DNS Flag Day – February 1, 2019
A number of DNS software and service providers (including ISC) have announced that they will all cease implementing DNS resolver workarounds to accommodate DNS authoritative systems that don’t follow the EDNS protocol. Each software vendor has pledged to roll out this change in some version of their software by the ‘Flag Day.’ Resolver service providers who have indicated their support for DNS Flag day will be making similar changes to their online recursive services on, or soon after February 1 2019.
Why is this happening?
Resolvers have been accommodating non-compliant or broken authoritative DNS zone implementations since EDNS became part of DNS protocol standards, originally in 1991. Typically this involves sending additional queries to authoritative servers when they fail to respond, or respond in an unexpected way to DNS queries that include EDNS options. This means that:
- For all DNS resolver implementations, the code is unnecessarily complex and makes future feature development and maintenance harder
- DNS zones hosted on non-compliant or broken servers (or servers behind broken or non-compliant firewalls and load balancers) will be slower to resolve; this will degrade the end user experience with symptoms that may include slow access to services/sites, intermittent failures to reach sites and email problems
- Resolver performance can be affected by the additional recursive retries needed to scan and assess the compatibility of authoritative servers; updating resolvers to remove workarounds may make them slightly more efficient.
In addition, zones hosted on servers that don't support current DNS standards will not be able to take advantage of modern feature developments in the areas of privacy, security and DDoS mitigation.
My authoritative zone is hosted on my own servers - will I be affected by DNS Flag Day?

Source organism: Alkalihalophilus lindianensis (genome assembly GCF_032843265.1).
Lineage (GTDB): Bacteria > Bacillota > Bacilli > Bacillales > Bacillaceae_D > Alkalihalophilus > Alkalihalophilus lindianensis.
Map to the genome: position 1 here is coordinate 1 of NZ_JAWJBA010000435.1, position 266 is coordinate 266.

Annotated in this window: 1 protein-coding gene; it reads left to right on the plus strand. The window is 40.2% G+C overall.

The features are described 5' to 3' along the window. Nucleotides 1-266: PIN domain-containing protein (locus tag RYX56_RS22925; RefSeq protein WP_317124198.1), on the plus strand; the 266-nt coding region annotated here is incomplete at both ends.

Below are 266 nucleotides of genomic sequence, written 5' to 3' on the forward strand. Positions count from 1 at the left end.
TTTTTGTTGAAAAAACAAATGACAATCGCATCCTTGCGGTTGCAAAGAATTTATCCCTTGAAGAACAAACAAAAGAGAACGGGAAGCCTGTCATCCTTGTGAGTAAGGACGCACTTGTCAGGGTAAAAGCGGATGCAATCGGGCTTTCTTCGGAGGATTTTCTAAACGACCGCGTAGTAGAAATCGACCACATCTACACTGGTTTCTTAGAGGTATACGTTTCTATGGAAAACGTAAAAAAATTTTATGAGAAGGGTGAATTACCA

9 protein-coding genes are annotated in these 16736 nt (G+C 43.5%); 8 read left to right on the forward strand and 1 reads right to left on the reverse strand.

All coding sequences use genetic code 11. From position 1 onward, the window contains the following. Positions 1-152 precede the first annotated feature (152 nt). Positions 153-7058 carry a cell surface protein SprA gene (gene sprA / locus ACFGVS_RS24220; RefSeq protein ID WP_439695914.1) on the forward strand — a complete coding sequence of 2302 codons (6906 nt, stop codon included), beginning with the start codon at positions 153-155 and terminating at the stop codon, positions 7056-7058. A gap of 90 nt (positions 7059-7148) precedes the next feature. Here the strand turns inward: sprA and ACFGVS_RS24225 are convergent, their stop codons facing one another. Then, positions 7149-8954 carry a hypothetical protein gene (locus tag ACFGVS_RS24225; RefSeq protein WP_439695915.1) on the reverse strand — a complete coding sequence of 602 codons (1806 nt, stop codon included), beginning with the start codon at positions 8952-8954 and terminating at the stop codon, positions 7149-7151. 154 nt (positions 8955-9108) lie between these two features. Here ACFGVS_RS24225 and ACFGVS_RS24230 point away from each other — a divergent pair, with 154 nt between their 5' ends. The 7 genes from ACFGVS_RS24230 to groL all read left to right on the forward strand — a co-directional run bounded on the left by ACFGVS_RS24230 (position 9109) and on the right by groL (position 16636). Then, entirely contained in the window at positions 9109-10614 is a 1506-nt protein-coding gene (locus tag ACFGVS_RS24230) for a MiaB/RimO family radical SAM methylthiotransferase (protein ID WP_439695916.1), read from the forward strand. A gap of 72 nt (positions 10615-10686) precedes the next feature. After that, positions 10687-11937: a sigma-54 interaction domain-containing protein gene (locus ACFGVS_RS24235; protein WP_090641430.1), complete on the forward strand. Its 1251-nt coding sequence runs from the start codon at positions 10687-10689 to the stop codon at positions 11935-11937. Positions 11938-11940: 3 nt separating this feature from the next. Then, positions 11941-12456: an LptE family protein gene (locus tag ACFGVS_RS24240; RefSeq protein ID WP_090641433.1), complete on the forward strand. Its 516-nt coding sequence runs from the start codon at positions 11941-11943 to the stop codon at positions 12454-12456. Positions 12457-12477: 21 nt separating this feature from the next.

You need to check whether or not you are going to be affected. If you are running current versions of DNS software on your server(s), then you are unlikely to be affected by DNS Flag day unless you are also using load balancers and/or firewalls that are incompletely/incorrectly configured or that are unaware of current DNS protocol standards. We recommend that you test your domains to ensure that your services remain accessible after DNS flag day.
More information for those responsible for their own DNS domains (self-hosted or service-provided) can be found here:
How do I test my own zones?
You can use the online testing tool hosted by ISC here:
This tool is also available indirectly at https://dnsflagday.net/
The hosted testing tool is intended for low-volume use - therefore if you need to check a large number of domains, we recommend instead that you download and run it locally - is available for download from https://gitlab.isc.org/isc-projects/DNS-Compliance-Testing. You might also be interested in Testing EDNS compliance directly using dig.
www.isc.orgalthough this may not always be the case. If the testing tools give you a failure to reach any DNS servers with
www.myservice.mydomain.comthen retry the test using just
myservice.mydomain.comand then perhaps also
yourdomain.comto ensure that you're not negatively impacted by DNS Flag Day
I am using a third party DNS hosting service - will I be affected by DNS Flag Day?
We recommend that you test your domains to ensure that your services remain accessible after DNS flag day and contact your DNS provider directly if you have any concerns.
How will DNS Flag Day affect DNS Hosting Service Providers?
Your customers may already be testing their zones hosted with yourselves and asking you questions about EDNS compliance. We have seen several instances where Rate Limiting by a DNS hosting company has resulted in testing failures being reported back to the zone owner by the online testing tools (see notes above). We recommend therefore that you whitelist the IP addresses of ednscomp.isc.org (or give those addresses a much higher permitted query rate) to prevent false-positives being reported.